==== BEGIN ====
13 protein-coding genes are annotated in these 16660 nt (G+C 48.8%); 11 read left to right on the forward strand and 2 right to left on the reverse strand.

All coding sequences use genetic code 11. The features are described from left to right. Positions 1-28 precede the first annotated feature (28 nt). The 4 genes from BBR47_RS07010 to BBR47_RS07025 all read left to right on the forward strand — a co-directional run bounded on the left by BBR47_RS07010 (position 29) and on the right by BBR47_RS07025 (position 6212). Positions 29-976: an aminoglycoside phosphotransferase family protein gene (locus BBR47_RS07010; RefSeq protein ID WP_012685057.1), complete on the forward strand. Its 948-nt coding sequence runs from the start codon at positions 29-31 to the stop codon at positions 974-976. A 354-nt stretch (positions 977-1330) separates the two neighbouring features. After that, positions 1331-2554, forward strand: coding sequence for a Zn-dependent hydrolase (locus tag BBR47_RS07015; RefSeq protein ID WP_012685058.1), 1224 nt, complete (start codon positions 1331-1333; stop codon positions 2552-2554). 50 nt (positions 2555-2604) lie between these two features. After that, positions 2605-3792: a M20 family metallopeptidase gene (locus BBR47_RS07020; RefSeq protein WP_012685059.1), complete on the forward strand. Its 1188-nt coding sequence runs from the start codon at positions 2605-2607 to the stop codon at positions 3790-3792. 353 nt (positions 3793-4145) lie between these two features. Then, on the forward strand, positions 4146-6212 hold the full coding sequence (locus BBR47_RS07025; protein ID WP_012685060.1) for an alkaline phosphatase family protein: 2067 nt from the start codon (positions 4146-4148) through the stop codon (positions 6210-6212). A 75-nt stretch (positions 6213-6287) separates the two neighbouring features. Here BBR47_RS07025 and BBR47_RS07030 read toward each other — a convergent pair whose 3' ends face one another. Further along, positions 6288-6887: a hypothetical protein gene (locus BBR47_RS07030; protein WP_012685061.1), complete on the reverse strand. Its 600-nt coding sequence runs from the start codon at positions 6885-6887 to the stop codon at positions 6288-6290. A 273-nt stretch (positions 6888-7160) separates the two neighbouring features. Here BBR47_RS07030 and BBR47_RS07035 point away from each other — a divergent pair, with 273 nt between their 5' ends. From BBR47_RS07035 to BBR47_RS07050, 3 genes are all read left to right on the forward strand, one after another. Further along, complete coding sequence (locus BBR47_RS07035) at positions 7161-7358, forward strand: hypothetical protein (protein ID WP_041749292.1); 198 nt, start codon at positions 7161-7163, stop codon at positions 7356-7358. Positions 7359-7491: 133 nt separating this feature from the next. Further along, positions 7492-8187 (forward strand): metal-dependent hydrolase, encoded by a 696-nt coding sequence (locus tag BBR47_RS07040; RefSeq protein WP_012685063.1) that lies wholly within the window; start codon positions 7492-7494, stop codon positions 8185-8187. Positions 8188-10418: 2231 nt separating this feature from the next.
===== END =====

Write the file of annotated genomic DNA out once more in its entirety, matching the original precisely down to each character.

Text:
13 protein-coding genes are annotated in these 16660 nt (G+C 48.8%); 11 read left to right on the forward strand and 2 right to left on the reverse strand.

All coding sequences use genetic code 11. The features are described from left to right. Positions 1-28 precede the first annotated feature (28 nt). The 4 genes from BBR47_RS07010 to BBR47_RS07025 all read left to right on the forward strand — a co-directional run bounded on the left by BBR47_RS07010 (position 29) and on the right by BBR47_RS07025 (position 6212). Positions 29-976: an aminoglycoside phosphotransferase family protein gene (locus BBR47_RS07010; RefSeq protein ID WP_012685057.1), complete on the forward strand. Its 948-nt coding sequence runs from the start codon at positions 29-31 to the stop codon at positions 974-976. A 354-nt stretch (positions 977-1330) separates the two neighbouring features. After that, positions 1331-2554, forward strand: coding sequence for a Zn-dependent hydrolase (locus tag BBR47_RS07015; RefSeq protein ID WP_012685058.1), 1224 nt, complete (start codon positions 1331-1333; stop codon positions 2552-2554). 50 nt (positions 2555-2604) lie between these two features. After that, positions 2605-3792: a M20 family metallopeptidase gene (locus BBR47_RS07020; RefSeq protein WP_012685059.1), complete on the forward strand. Its 1188-nt coding sequence runs from the start codon at positions 2605-2607 to the stop codon at positions 3790-3792. 353 nt (positions 3793-4145) lie between these two features. Then, on the forward strand, positions 4146-6212 hold the full coding sequence (locus BBR47_RS07025; protein ID WP_012685060.1) for an alkaline phosphatase family protein: 2067 nt from the start codon (positions 4146-4148) through the stop codon (positions 6210-6212). A 75-nt stretch (positions 6213-6287) separates the two neighbouring features. Here BBR47_RS07025 and BBR47_RS07030 read toward each other — a convergent pair whose 3' ends face one another. Further along, positions 6288-6887: a hypothetical protein gene (locus BBR47_RS07030; protein WP_012685061.1), complete on the reverse strand. Its 600-nt coding sequence runs from the start codon at positions 6885-6887 to the stop codon at positions 6288-6290. A 273-nt stretch (positions 6888-7160) separates the two neighbouring features. Here BBR47_RS07030 and BBR47_RS07035 point away from each other — a divergent pair, with 273 nt between their 5' ends. From BBR47_RS07035 to BBR47_RS07050, 3 genes are all read left to right on the forward strand, one after another. Further along, complete coding sequence (locus BBR47_RS07035) at positions 7161-7358, forward strand: hypothetical protein (protein ID WP_041749292.1); 198 nt, start codon at positions 7161-7163, stop codon at positions 7356-7358. Positions 7359-7491: 133 nt separating this feature from the next. Further along, positions 7492-8187 (forward strand): metal-dependent hydrolase, encoded by a 696-nt coding sequence (locus tag BBR47_RS07040; RefSeq protein WP_012685063.1) that lies wholly within the window; start codon positions 7492-7494, stop codon positions 8185-8187. Positions 8188-10418: 2231 nt separating this feature from the next.